-t option. (see
--tab -t "notes" --working-directory=$HOME/notes \
--tab -t "puppet" --working-directory=$HOME/puppet \
--tab -t "beamish" --profile=root-beamish \
--tab -t "odyssey" --profile=odyssey \
--tab -t "root" --profile=root
-------- updated at 2011-11-15 22:00:00 --------
So... that worked for me on Solaris 11 Express, with gnome-terminal 2.30.2.
Since then, I've been able to test it on Ubuntu 11.04 (Natty), which uses 2.32.1, and found exactly the same behavior as you.
In the case of Ubuntu, I was able to track it to the ubuntu
.bashrc file. In particular, the section that looks like:
# If this is an xterm set the title to user@host:dir
case "$TERM" in
In this case, the PS1 variable is being expanded for terminal types matching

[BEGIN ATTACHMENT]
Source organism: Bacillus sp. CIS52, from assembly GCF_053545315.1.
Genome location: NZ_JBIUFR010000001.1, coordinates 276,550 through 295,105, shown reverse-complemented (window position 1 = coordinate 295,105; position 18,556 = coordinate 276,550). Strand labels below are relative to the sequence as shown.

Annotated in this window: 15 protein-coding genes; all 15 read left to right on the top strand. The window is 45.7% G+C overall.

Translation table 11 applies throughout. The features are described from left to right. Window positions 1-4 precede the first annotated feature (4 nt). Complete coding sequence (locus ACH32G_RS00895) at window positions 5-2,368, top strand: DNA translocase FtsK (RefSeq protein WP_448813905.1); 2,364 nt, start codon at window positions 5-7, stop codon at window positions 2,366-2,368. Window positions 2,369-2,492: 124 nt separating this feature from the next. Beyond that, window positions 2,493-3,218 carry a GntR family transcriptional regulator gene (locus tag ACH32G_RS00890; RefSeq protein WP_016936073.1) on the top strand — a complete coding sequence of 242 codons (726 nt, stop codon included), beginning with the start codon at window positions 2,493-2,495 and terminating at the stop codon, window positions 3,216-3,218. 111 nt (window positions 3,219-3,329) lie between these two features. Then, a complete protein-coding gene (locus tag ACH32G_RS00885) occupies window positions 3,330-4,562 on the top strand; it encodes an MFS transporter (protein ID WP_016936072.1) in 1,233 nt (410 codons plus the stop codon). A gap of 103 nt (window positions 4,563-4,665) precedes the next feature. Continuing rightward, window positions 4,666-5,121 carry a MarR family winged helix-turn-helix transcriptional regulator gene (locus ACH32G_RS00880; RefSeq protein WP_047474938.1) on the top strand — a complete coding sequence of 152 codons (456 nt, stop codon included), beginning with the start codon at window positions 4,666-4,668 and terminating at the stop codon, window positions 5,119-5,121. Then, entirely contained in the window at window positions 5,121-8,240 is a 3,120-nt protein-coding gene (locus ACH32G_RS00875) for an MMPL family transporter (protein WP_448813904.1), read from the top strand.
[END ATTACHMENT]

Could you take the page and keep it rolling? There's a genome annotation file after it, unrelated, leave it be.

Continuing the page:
specifically the part between
\a\]. Those get turned into the window title.
Once I commented out that whole
case statement, the behavior of gnome-terminal with the
-t option worked as expected. I'll see if I can find a CentOS 6 box to test this with, too.
-------- updated at 2017-11-1 09:38:00 --------
So it looks like more recent versions of Gnome-Terminal have made away with some useful features, like the simple
-t option to set terminal titles.
It is still possible to set terminal titles at runtime, it's just ugly as hell now. You can use
echo in the command to effect a title.
To start a terminal window with 1 tab, titled 'My Fancy Title' using
gnome-terminal --tab -e 'bash -c "printf \"\e]2;My Fancy Title\a\"; bash -i"'
To start a terminal window with 2 tabs, one running top, and one with a title, using
--tab -e 'bash -c "echo -ne \"\033]0;my tab running top\007\"; top"' \
--tab -e 'bash -c "echo -ne \"\033]0;My Fancy Title\007\"; bash -i"'
This does at least offer an option for setting the terminal title at runtime.
See this post for an option to put a simple function in your
~/.bashrc to allow for setting and resetting the title at will.